sábado, 12 de marzo de 2016

Deep Vein Thrombosis (Blood Clots) | Features | CDC

Deep Vein Thrombosis (Blood Clots) | Features | CDC

CDC. Centers for Disease Control and Prevention. CDC 24/7: Saving Lives. Protecting People.

Deep Vein Thrombosis (Blood Clots)

Doctor comforting patient

March is Deep Vein Thrombosis Awareness Month. Are you at risk? Learn the signs and symptoms and read about one man’s personal experience with the condition.
Deep vein thrombosis and pulmonary embolism (PE) are serious but preventable medical conditions caused by blood clots that form in a vein. It is important to know about DVT because it can happen to anyone at any age and can cause serious illness, disability, and in some cases, death. The good news is that these types of blood clots are preventable and treatable if discovered early.

Know the Signs and Symptoms

About half of people with DVT have no signs or symptoms at all. The following are the most common signs and symptoms of DVT that occur in the affected part of the body:
  • Swelling
  • Pain
  • Tenderness
  • Redness of the skin
If you have any of these symptoms, you should see your doctor as soon as possible.

Tips to Protect Yourself

The following tips can help prevent DVT:
  • Move around as soon as possible after having been confined to bed, such as after surgery, illness, or injury
  • If you're at risk for DVT, talk to your doctor about:
    • Compression devices, especially if you are in the hospital
    • Medication (anticoagulants) to prevent DVT
  • When sitting for long periods of time, such as when traveling for more than four hours:
    • Get up and walk around every 2 to 3 hours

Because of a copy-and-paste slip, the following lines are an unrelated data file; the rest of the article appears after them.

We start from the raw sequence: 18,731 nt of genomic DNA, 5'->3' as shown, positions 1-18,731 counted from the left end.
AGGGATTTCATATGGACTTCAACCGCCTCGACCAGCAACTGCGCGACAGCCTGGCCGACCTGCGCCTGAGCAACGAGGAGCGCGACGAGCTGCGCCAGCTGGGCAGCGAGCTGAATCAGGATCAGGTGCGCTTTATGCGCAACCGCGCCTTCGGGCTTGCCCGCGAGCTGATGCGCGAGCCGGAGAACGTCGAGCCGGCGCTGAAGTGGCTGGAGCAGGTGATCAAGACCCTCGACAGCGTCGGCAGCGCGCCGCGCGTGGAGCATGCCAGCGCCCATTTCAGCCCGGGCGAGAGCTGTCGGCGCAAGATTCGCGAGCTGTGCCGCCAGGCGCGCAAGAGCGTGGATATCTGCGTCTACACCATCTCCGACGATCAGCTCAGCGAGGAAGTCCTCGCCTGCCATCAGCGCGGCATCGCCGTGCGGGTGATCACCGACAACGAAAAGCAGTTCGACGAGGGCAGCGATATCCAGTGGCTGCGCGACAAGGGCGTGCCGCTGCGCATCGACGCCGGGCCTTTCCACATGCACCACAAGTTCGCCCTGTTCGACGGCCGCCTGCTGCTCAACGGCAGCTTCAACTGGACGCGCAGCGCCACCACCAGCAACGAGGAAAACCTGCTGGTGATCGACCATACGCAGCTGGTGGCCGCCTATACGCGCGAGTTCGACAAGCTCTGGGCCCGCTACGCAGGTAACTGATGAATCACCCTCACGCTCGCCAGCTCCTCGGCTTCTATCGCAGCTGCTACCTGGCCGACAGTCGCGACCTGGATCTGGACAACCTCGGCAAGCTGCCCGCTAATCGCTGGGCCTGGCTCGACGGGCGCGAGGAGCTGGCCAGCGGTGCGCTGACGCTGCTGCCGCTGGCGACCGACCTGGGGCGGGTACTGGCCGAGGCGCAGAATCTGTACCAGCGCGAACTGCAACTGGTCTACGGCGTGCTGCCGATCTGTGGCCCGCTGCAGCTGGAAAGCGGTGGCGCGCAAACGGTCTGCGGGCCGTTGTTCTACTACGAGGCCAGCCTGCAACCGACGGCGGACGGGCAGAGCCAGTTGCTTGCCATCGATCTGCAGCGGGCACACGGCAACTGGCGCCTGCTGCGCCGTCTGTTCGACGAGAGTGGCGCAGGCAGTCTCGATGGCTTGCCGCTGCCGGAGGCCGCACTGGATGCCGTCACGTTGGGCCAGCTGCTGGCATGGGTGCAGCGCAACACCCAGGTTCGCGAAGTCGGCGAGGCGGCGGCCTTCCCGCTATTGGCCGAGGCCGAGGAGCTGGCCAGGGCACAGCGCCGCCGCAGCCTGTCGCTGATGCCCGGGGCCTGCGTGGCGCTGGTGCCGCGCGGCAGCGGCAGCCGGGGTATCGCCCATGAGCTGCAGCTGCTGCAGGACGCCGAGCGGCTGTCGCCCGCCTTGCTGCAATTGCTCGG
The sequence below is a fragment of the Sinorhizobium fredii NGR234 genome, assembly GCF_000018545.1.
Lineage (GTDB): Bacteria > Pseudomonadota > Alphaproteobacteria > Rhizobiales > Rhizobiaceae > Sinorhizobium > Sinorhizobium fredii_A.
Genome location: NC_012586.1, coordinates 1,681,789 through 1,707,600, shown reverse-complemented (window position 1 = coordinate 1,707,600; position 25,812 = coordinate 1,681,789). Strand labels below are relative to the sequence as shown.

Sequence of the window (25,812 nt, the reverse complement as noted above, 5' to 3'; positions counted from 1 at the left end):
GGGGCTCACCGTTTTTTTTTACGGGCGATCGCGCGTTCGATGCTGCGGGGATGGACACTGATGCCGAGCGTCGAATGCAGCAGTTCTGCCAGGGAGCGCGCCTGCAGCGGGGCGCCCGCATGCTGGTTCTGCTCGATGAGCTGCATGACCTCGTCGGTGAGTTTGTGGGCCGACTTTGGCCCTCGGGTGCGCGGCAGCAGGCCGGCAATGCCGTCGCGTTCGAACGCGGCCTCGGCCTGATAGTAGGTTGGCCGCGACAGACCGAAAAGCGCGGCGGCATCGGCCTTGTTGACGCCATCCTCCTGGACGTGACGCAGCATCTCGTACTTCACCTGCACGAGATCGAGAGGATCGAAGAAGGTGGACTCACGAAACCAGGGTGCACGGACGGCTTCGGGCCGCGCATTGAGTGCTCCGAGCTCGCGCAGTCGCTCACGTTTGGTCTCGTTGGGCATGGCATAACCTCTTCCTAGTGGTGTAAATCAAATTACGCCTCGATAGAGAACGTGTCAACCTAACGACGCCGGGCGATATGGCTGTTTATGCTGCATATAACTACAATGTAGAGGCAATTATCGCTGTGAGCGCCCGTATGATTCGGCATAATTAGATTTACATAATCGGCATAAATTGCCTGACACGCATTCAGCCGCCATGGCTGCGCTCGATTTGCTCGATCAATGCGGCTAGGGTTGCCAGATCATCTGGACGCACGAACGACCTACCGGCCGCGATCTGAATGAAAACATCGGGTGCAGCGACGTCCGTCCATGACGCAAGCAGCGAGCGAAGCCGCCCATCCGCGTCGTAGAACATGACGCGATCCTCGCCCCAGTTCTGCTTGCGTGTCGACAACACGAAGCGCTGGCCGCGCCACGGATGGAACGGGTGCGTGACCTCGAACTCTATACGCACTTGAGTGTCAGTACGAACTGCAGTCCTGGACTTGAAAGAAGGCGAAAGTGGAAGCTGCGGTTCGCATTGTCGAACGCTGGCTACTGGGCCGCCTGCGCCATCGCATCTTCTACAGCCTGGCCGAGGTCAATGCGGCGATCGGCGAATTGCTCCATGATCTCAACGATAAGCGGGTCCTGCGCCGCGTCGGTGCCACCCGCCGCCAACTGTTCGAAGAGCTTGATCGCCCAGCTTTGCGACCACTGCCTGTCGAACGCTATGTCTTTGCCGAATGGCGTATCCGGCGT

• Exercise your legs while you're sitting by
      • Raising and lowering your heels while keeping your toes on the floor
      • Raising and lowering your toes while keeping your heels on the floor
    • Tightening and releasing your leg muscles
    • Wearing loose-fitting clothes
  • You can reduce your risk by maintaining a healthy weight, being physically active, and following your doctor's recommendations based on yourindividual risks.
Justin and Roxy
Justin Lushbaugh and his dog Roxy.

Justin's Story

My name is Justin Lushbaugh, and my story about blood clots goes back to July of 2010. It all started one morning, when upon waking, I noticed a strange pain in my right calf muscle. I noticed a circular red mark that looked like a rash on my calf. I took a few steps - each step met with a painful, nagging feeling. Though it hurt, I figured since I only had one class that day, I could tough it out – so I went to school.
When I arrived at class, I sat through a three-hour lecture, not moving from my seat even once. After the class concluded, I stood up for the first time since arriving, and the pain from my leg was intense! It literally felt as if my leg was going to explode. I was advised to go to Student Health Services where I could see a physician's assistant (PA).
After walking about a mile to Student Health Services, I was seen by several PAs who all suggested a blood clot diagnosis. Unfortunately, diagnostic equipment wasn't available to confirm, so the team of PAs urged me to go to the nearest emergency room (ER) to get checked out as soon as possible.
To continue reading Justin's story and other personal stories about people who have faced blood clots, please visit CDC's Flickr® album.

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